The commercialization of the game really took off in the 1990s, coinciding with the digital/dot-com boom. Perhaps it would have behooved businesses that over extended themselves through massive investment in TV rights to broadcast soccer matches to have taken economics courses. By 2002, many companies–primarily in Europe–who overextended themselves to get a piece of the soccer pie had folded, were forced to cut back on expenditures and personnel, or renegotiate their investments. This coincided around the time the dot-com bubble burst and digital companies were folding or restructuring left and right. Economic conditions forced many clubs to seek bargains for top players, forcing down top players’ salaries as a result. Globalization and capitalization had an effect on football that has led to the foreign ownership groups we see today in such European clubs as Manchester United and Juventus. As long as the ownership pumped into clubs much-needed funds to pay off debts, improve existing facilities, etc., it didn’t matter whether the ownership were citizens or foreigners. Yet for those clubs who couldn’t enlist the help of foreign capital to keep them moving, some found themselves in a position to sell off their most expensive players, in order to remain competitive.

Thus while fans often look with a suspicious eye on the front offices and ownership groups that manage teams, the business units of soccer clubs–the front offices– are absolutely vital to the survival of the clubs and may mean the difference between the FIFA Club World Cup or obscurity (does anyone remember the Tampa Bay Mutiny?) In fact both the fan groups and the front offices need each other: the Front Office needs the fans and fan groups to ensure it remains at the pulse of the club. The fans need the Front Office to “steer the ship”, ensuring that their club remains financially sound and that it deploys the strategies that allow it to remain competitive relative to other clubs in the same league.

The commercialization of the sport previously described justifies the need for responsible ownership groups and/or front offices. Soccer clubs need to ensure that they have the necessary players to win championships and to fill seats. They also need to ensure that potential fans in the surrounding areas are aware of the team’s existence, as well as appropriately target and market to those fans. Clubs cannot accomplish such tasks without the guidance and strategies of the club Front Office, as they will remain uncompetitive and cease to exist. We can look to the old North American Soccer League (NASL) of the 1970s as a cautionary tale. That league folded in large part due to ownership groups who focused on “growing” the league without paying attention to the financial costs involved with club expansion and paying the lofty salaries of aging soccer stars. The blatant lack of knowledge among Front Office management about soccer and how to effectively “sell” it to the general public at that time further contributed to the NASL’s demise in 1985.

Above all, ensuring continuous, open dialogue between a club’s fans and its Front Office is also critical for a club’s survival. Based on my own experience supporting clubs both here in the U.S. and abroad, it is that sense of ownership and loyalty that makes football fans unique among sports fans. Club front offices need to be aware of these sentiments among fans, and strike a balance between being responsive to fans and ensuring the continued viability of the club. In at least one MLS club (Seattle Sounders FC), fans have the opportunity to even elect members of the front office! Within the context of my own fan experience, this open communications has created a degree of ownership and personalization that has solidified my passion for this sport. Open dialogue ensures that the Front Office/Ownership groups stay close to the pulse of the fans and at the same time, ensures that resources are deployed so that the club can continue to operate and function for decades.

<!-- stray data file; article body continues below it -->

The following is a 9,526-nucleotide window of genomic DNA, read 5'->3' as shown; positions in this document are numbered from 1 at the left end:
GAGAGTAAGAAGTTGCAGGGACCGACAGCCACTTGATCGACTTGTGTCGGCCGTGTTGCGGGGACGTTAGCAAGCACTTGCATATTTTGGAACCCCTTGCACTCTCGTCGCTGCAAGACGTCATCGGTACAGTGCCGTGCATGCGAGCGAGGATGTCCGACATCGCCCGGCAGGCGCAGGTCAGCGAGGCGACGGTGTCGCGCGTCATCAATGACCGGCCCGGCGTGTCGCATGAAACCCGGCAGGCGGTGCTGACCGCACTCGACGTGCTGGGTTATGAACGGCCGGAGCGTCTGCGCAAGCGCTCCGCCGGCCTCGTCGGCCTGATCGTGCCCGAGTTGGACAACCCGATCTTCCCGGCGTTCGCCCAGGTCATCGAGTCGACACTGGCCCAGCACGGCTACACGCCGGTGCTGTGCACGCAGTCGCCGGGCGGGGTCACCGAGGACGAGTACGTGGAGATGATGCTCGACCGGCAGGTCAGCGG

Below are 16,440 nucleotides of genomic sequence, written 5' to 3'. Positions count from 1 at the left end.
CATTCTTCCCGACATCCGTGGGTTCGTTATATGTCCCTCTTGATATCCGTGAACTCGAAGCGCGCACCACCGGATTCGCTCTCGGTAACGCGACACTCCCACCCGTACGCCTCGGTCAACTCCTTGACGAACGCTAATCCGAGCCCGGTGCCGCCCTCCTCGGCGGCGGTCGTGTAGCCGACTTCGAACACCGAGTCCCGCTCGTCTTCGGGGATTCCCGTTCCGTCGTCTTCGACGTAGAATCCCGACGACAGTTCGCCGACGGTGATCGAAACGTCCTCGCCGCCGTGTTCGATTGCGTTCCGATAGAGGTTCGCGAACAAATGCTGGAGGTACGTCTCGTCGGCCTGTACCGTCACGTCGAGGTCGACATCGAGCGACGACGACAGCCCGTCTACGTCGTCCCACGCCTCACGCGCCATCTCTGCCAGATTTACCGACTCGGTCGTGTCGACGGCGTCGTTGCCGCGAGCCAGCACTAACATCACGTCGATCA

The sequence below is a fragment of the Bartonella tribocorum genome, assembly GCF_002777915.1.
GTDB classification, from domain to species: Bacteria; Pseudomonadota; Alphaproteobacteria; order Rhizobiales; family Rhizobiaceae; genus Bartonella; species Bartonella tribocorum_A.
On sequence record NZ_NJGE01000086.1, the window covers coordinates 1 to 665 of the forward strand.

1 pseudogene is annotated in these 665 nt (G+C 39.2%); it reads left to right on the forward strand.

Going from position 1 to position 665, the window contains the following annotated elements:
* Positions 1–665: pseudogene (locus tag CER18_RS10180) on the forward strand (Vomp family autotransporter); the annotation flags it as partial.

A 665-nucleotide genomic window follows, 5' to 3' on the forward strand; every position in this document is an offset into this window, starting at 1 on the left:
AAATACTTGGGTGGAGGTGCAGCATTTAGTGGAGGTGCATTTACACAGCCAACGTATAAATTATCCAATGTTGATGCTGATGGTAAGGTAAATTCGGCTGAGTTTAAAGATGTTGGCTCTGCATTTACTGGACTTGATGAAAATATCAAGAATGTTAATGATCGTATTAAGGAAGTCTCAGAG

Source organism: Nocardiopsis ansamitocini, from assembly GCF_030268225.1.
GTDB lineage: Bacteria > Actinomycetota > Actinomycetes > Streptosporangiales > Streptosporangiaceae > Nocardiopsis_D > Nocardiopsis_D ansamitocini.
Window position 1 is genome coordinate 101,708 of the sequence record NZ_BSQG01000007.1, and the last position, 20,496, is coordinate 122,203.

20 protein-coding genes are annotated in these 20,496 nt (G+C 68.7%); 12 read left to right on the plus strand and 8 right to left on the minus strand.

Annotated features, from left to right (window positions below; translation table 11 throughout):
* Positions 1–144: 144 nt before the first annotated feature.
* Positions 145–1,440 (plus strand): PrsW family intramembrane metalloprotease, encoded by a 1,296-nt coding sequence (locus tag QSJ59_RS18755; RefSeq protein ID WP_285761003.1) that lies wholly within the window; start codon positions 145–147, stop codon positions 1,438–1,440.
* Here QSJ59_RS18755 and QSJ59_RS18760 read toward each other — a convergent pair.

While open dialogue is recommended, I would argue that the balance of power should not rest entirely with the front office or the fans. A balance of power must existing between the fan groups/fans and front offices , especially regarding statements or issues that, because of one racist fan or fangroup, or one ignorant front office executive, may ruin the survival of the club. The recent case of Zenit St. Petersburg (Russia) and the demands from a Zenit fangroup to not allow any more black or homosexual players onto the squad lends the question: does this one fan group truly represent the Club when it comes to these types of sentiments? I checked Zenit’s English Language Web Site ; there was an entire section focused on how Zenit was against racism. The only post from 2012 came from an interview with the head coach, Luciano Spaletti, in an effort to demonstrate how Zenit is “against racism.” Perhaps I am unaware of the organizational structure of Zenit, and, for that matter, the Russian Premier league, and maybe coaches do have more power in that league than the front office. Yet I would argue that the “against racism” campaign would have more teeth and appear more convincing if club management stepped up and condemned the recent actions of this fan group.

There’s no denying that, in order for a soccer club to survive, it needs to do what it can to stay competitive. It stays competitive by attracting the best players and coaches, who, in theory, will win championships and boost attendance. Fans–especially those who have children such as myself–need to feel safe when they go to games. But the soccer club is, in this day and age, very much a business venture. If it is part of a vibrant league and continues to make history for its fans, the club will very much become that national treasure. But someone needs to steer the ship. Those cheering and watching the action on the soccer pitch need to remind those steering the ship where the heart of a club lies, and remind the captain when the ship steers off course. Those steering the ship, together with those watching the matches, need to ensure that everyone feels good and is a part of something big. Unified, and the soccer club can easily be both business venture and national treasure for decades to come.

Goldblatt, David (2006)”The Ball is Round: A Global History of Soccer” New York: Riverhead Books.

Hunt, Chris Ed. (2012) “The Complete Book of Soccer, Second Edition.” Buffalo: Firefly Books